MAC Address Description

A MAC (Media Access Control) address is a unique identifier assigned to network interfaces for communications on the physical network segment. It’s a hardware address that identifies each device on a network. MAC addresses are used in the network’s media access control protocol sublayer of the OSI model.

MAC addresses are most often assigned by the manufacturer of a network interface card (NIC) and are stored in its hardware, such as the card’s read-only memory or some other firmware mechanism. A MAC address typically consists of six pairs of hexadecimal digits, for example, 00:1A:C2:7B:00:47.

Computer screen showing an impression of a MAC address

Basic Use of MAC Address

  1. Network Communication: The primary role of a MAC address is to ensure that data packets reach the correct destination on a local network segment. It operates at Layer 2 (Data Link Layer) of the OSI model.
  2. Device Identification: Each device on a network, like a computer, router, or printer, has a unique MAC address, which allows for its precise identification in the network.
  3. Network Access Control: MAC addresses can be used for controlling access to a network. Network administrators may set up MAC address filtering to allow or deny network access to specific devices.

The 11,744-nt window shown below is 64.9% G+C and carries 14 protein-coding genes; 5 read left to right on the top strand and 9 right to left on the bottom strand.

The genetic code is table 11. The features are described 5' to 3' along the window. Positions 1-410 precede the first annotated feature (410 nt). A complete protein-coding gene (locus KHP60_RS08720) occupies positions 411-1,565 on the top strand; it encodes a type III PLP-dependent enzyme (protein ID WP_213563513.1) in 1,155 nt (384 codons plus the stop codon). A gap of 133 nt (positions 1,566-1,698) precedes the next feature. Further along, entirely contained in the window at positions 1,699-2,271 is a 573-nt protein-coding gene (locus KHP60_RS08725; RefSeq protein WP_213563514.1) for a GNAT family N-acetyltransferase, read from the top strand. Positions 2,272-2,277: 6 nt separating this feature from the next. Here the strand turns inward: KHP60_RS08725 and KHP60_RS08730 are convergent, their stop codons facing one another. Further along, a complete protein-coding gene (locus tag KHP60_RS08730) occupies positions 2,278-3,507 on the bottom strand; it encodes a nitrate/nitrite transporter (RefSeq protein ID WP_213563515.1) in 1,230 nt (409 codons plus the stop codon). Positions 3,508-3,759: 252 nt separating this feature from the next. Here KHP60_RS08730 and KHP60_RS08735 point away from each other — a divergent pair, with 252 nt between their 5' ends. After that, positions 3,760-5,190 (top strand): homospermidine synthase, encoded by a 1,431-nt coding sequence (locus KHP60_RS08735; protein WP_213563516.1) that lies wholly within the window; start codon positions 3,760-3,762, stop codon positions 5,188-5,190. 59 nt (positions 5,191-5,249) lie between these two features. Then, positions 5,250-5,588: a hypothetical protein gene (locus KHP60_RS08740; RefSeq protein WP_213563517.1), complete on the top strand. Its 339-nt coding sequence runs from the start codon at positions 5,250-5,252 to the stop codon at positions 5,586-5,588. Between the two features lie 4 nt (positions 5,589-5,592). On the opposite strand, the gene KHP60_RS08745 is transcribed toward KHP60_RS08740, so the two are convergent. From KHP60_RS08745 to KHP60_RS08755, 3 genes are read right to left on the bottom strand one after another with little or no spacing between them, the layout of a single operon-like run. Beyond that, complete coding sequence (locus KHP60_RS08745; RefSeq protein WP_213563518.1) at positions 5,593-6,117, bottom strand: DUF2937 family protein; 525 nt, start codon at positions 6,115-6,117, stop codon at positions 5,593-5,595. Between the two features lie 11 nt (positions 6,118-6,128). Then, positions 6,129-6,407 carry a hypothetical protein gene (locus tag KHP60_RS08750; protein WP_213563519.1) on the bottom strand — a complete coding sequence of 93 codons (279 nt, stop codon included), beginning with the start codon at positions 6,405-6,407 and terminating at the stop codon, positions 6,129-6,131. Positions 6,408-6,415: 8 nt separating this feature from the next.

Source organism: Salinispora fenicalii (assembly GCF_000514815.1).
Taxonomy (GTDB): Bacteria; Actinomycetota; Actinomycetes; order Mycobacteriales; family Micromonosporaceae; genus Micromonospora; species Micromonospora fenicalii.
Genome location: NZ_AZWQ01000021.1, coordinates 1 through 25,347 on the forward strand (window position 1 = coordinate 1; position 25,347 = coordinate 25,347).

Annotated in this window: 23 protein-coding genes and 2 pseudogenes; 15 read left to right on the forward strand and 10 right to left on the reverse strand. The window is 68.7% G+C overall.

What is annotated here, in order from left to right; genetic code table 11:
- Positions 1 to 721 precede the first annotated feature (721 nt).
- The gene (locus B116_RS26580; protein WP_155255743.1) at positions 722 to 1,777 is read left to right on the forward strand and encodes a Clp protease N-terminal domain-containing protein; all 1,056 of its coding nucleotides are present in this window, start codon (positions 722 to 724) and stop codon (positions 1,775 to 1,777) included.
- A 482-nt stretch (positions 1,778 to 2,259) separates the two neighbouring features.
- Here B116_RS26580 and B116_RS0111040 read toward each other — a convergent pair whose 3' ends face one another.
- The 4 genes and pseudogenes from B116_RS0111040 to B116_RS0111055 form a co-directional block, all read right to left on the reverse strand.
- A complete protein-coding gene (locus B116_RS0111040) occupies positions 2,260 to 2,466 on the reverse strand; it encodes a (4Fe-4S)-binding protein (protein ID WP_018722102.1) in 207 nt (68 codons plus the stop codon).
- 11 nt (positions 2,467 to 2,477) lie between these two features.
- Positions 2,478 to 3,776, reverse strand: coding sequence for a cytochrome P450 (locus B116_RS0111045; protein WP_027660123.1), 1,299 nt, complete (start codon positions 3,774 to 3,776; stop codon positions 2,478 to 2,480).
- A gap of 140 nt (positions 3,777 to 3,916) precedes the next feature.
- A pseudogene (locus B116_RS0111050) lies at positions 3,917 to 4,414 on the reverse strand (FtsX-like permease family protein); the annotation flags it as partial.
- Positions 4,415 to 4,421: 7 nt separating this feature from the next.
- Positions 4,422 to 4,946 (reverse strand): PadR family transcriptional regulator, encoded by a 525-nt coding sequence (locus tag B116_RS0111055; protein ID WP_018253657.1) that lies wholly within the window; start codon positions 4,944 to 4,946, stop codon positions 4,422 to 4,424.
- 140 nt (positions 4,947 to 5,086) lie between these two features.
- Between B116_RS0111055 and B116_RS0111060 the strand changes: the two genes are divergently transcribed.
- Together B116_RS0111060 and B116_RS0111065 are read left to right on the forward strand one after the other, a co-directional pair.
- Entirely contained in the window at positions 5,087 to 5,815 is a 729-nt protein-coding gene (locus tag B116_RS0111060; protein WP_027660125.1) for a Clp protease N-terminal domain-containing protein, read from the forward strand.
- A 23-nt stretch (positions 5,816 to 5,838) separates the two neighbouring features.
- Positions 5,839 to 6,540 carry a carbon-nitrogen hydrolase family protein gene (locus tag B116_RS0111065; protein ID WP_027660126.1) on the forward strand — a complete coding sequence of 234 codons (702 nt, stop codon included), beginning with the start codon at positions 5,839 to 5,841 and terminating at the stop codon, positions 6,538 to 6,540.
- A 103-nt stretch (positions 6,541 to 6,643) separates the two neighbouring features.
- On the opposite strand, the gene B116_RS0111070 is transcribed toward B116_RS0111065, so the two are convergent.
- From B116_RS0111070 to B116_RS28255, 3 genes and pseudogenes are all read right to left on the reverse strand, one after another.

4. Data Framing: In Ethernet networks, MAC addresses are used in the framing of data packets. Each Ethernet frame contains both the source and destination MAC addresses to facilitate data transmission within the network.
  5. Network Switching: Network switches use MAC addresses to forward data to the correct device on a LAN. When a switch receives a packet, it reads the destination MAC address and forwards the packet to the corresponding device.

Uniqueness and Limitations

MAC addresses play a crucial role in the data link layer of network communication, ensuring that data packets are accurately delivered to devices within a local network.


Media Access Control